Please note: The planetarium will be closed for maintenance Oct. 23-25.
How do scientists observe evidence of events outside of our solar system? Usually with telescopes collecting different wavelengths of light. But not always! Astrophysicists can use a variety of other tools to study the Universe—including a one-kilometer cube of ice buried a mile beneath the surface of Antarctica.
The IceCube detector was completed in 2010, and the current collaboration includes 250 physicists and engineers from around the world. Their lofty goal? To detect neutrinos from beyond the Sun.
Neutrinos rarely interact with matter and the nearly massless subatomic particles can carry information about the workings of the highest-energy and most distant phenomena in the Universe. Every second, billions of neutrinos pass through every square centimeter of Earth (including you and me), but the vast majority originated in either in the Sun or in Earth’s atmosphere.
The rarer neutrinos, that is, those from the outer reaches of our galaxy or beyond, are what the scientists are hunting for. Theory suggests that neutrinos will be created in the same powerful objects where high-energy cosmic rays originate: supernovas, black holes, pulsars, and active galactic nuclei, for example. Observing neutrinos from such sources could provide insight into these exotic phenomena.
IceCube collected a year’s worth of data, recording a neutrino every six minutes. Upon analyzing the data, researchers originally concluded that the elusive interstellar neutrinos were absent. But as they combed through the data again, they detected two high-energy events, nicknaming them Bert and Ernie. Using the parameters to measure Bert and Ernie, the team has discovered 26 more neutrinos from beyond the Solar System, including ones named for Big Bird, Miss Piggy, and Snuffleupagus.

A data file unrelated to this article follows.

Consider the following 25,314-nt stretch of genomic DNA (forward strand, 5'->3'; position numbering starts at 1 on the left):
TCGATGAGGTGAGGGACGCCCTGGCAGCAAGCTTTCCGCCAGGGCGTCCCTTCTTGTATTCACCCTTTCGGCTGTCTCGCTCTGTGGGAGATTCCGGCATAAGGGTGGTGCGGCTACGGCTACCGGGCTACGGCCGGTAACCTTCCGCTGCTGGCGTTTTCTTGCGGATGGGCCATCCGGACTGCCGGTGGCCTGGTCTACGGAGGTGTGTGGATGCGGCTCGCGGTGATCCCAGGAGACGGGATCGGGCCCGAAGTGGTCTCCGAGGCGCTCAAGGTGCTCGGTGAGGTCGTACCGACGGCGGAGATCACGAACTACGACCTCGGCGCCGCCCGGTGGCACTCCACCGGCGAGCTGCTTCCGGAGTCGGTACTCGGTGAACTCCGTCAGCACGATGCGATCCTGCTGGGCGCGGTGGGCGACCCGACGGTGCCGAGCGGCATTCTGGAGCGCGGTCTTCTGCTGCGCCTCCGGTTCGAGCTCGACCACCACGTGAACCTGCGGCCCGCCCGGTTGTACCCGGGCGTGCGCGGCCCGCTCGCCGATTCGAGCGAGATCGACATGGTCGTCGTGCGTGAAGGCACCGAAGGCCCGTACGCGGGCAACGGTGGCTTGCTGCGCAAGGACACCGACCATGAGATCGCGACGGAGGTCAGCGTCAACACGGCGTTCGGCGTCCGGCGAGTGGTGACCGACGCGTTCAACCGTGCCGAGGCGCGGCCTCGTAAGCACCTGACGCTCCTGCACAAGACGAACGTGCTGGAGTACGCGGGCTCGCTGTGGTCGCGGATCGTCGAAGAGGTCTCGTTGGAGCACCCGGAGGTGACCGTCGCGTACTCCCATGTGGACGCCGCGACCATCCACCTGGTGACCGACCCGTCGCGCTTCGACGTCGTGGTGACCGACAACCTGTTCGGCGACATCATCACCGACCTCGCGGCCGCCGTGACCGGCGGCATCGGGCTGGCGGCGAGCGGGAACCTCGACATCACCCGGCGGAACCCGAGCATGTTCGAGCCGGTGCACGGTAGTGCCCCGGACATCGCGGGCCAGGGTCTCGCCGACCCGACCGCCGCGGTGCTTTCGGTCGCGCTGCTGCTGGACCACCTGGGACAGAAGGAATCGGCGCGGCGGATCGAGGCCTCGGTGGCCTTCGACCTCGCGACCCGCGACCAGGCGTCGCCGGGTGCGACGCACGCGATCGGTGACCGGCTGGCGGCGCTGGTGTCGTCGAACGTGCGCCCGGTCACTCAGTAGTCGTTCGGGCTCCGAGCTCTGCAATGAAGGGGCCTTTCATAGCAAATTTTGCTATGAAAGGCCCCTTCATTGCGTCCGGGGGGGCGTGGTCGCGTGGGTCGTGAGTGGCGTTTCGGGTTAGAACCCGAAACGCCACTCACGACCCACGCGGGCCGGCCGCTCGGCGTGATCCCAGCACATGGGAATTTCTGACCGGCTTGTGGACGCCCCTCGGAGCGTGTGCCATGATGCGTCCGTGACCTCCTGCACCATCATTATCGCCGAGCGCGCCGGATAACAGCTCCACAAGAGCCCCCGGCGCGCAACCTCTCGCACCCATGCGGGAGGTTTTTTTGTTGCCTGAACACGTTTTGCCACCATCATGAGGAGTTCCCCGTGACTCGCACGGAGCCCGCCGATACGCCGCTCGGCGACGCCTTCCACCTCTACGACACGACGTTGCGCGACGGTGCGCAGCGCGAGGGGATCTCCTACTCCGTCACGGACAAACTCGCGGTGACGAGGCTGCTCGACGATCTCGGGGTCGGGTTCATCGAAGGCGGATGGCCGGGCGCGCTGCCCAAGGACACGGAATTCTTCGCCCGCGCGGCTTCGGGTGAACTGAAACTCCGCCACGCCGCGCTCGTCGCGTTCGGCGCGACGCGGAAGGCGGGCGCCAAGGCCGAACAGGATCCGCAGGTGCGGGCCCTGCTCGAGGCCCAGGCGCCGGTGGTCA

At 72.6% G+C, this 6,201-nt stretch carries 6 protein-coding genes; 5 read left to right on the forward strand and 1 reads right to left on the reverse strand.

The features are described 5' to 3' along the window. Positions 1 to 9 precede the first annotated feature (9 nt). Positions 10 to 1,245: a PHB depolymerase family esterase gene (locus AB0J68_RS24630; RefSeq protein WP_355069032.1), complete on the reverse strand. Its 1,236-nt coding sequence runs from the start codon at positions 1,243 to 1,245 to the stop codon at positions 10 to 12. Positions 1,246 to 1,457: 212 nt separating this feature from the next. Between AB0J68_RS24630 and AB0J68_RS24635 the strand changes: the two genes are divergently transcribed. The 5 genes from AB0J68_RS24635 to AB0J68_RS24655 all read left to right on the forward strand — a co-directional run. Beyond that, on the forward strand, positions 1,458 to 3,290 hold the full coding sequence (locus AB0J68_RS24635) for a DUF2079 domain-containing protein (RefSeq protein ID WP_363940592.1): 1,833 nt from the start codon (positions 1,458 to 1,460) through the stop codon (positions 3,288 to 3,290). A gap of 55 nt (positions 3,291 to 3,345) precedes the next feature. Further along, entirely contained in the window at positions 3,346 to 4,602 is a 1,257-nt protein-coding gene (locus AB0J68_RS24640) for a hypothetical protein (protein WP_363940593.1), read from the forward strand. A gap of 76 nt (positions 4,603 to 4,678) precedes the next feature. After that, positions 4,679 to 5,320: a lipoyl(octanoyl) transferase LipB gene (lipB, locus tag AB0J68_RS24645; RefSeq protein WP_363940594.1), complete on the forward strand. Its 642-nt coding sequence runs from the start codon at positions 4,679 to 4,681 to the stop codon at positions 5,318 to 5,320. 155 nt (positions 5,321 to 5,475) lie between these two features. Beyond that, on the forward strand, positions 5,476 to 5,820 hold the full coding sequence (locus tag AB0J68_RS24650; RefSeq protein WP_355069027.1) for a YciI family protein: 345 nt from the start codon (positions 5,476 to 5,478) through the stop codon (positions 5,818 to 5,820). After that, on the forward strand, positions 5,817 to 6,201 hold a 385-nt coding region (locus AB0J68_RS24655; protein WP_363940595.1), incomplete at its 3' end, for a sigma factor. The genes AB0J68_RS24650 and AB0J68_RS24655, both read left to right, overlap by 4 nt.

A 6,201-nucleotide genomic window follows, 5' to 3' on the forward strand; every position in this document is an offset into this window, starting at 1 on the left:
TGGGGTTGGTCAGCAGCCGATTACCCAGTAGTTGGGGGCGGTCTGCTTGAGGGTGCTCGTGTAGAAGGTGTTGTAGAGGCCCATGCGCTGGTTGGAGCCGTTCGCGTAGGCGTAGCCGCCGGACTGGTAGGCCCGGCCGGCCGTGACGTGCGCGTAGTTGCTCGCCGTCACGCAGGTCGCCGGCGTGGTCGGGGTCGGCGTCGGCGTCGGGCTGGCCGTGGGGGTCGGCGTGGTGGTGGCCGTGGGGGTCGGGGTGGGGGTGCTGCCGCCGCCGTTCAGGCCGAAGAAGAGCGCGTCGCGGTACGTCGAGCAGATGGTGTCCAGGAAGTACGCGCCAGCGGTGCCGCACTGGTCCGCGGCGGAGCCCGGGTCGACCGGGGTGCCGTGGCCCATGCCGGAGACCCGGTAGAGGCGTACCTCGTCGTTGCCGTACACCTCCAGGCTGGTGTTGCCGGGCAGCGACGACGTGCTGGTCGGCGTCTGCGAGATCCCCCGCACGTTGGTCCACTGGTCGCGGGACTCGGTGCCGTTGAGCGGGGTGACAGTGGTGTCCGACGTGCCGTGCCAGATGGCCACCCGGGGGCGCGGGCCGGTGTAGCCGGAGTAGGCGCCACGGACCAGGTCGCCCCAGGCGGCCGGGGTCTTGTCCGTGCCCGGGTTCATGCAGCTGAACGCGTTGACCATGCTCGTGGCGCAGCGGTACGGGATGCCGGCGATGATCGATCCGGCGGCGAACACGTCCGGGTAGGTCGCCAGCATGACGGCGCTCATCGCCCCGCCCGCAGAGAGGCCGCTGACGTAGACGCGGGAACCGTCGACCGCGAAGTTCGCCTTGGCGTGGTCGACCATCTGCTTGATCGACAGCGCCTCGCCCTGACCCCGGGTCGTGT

“From hints in earlier IceCube analyses, we have used improved analysis methods and more data to make a significant step forward in our search for the elusive astrophysical signal,” says team spokesperson Olga Botner, of Uppsala University. “We are now working hard on improving the significance of our observation, and on understanding what this signal means and where it comes from.”
“This is the first indication of very high-energy neutrinos coming from outside our solar system,” says Francis Halzen, of the University of Wisconsin-Madison and the principal investigator for IceCube. “It is gratifying to finally see what we have been looking for. This is the dawn of a new age of astronomy.”
What will these 28 neutrinos reveal about our universe? More than telescopes alone would tell us!
Their discovery is published in the recent edition of Science.
Image: Sven Lidstrom, IceCube/NSF